Friday, May 31, 2013

Glow by Jessica Maria Tuccelli: Read This If

Glow by Jessica Maria Tuccelli is a beautifully crafted  novel that I'm surprised I haven't heard much about. At all. It's compared to The Help on its paperback cover, but it's really nothing like The Help, except that it takes place in the South and deals with issues of race and class. That's where the similarities end. (Not to knock The Help, which I also thoroughly enjoyed - they are just two very different novels.)

Glow follows the lives of a few interconnected families in Hopewell County, GA, over the course of more than a century, from about 1834 to 1941, which covers slavery to freedom and all the fraught issues before and after the Civil War, including the rise of of the Ku Klux Klan. Not only does the novel deftly explore the race relations between blacks and whites, but also Native Americans, who were basically considered savage non-persons, especially after being kicked off their land in Georgia. The characters' tales are full of horror and humanity and authenticity and soul with a dash of ghostly haunting and redemption. The language captures the lilting dialect of the time and place (or so I imagine). (I listened to a good deal of the audio version, and it is superb.) I may even have shed a tear or two. That doesn't often happen these days. That's not to say it's sentimental - it's not.

You should read this novel. Seriously. This is a book I'm going to be running around telling everyone to read. I'm not saying it's the best book ever written, but the magic and vividness of the stories make them well worth reading. It's more like a novel of intertwined novellas, and be aware that it does not follow traditional or formulaic plot lines. It's more of a meandering, lilting set of tales, told with poise and heart.

Okay, you should read this novel if:
  • You are human. 
  • You can read. 
  • You think you've heard all angles of all tales of the south and slavery and racism and class (you haven't).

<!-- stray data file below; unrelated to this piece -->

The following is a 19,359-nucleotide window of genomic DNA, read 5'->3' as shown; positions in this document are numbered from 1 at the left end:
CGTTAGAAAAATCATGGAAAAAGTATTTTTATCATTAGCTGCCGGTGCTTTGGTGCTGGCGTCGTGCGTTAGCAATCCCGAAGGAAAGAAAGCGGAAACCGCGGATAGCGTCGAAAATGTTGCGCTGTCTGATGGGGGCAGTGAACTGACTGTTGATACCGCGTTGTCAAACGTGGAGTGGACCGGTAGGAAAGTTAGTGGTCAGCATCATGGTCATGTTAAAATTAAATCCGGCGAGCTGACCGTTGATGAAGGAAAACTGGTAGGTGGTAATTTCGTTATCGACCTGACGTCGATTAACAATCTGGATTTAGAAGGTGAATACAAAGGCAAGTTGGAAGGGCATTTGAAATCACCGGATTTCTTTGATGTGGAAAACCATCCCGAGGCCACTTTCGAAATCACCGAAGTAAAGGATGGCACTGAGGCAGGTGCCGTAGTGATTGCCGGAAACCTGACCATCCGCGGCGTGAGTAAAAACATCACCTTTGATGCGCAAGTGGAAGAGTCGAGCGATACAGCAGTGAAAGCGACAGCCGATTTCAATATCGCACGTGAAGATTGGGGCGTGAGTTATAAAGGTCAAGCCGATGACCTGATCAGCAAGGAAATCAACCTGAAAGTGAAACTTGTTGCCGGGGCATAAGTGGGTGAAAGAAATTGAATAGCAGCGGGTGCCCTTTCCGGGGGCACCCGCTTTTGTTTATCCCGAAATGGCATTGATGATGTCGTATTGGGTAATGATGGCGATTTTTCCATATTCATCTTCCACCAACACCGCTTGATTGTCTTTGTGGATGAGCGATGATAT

• You appreciate good prose and storytelling and strong characters.
  • You also appreciate stories that show the depth of our flawed human characters. 
Don't read this if: 
  • You can't read (in which case, learn to read, or listen to the audio). 
  • You hate books. (In which case, what are you doing here?)
  • You need formulaic, fast-moving, straight forward plots. 
  • Your soul is a crispy, burnt thing. 
*I received a copy of this novel from the publisher in exchange for my honest review. 

Wednesday, May 8, 2013

The Burning Air by Erin Kelly: Read This If

Hello, dear readers, it's been some weeks since my last post. I finished The Burning Air by Erin Kelly some weeks ago, and just haven't been able to disseminate my thoughts on the novel adequately. The novel certainly builds suspense with a slow, steadily growing heat. It grows on the reader in the same way - what seems like a reluctant, meandering plot jumps into focus after a change in perspective. The characters are all normal, average English people who happen to cross paths with a boy who anything but normal or average, and who refuses to accept his shortcomings.

This is not a formulaic story arch. The MacBrides, the central family in the story, are actually the flattest characters of the bunch - it's the villains of the story that have a fair amount of life to them, to the point that you might find yourself rooting both for and against the main scoundrel at the same time - though in the end, you will definitely pick a side. His revenge plotting is so all-consuming that he cannot see anything beyond its realization. That alone lends the novel its most disturbing quality.

The Burning Air was a different sort of thriller for me - its pacing was much slower than the Tana French novels I managed to fly through in the earlier part of this year. It's a gradual build, but its psychological mind games and its haunting, creepy atmosphere is sure to stick with you long after you fini

You should pick up The Burning Air if:
  • You like seeing your story from the perspective of the villain. 
  • You crave psychological suspense in your novels. 
  • Your life has just seemed too sunny and happy lately, and you need some creepiness to shake it up. 
  • You can't get the song Private Eyes out of your head. (Ha! NOW you can't! You're welcome.)
You should skip this if: 
  • You just had a child and might be suffering from post partum depression. You're probably not reading much at all if that's the case, so I'm not too worried.
  • You are prone to anxiety and paranoia and already find most people creepy. This will just feed al
  • You are in the market for a light read akin to Bridget Jones Diary (I'd suggest Wife 22 or Domestic Violets to satisfy such a mood). 
  • You're looking for a more traditional fast-paced mystery.
*I received this book from the Penguin Viking in exchange for my honest review.
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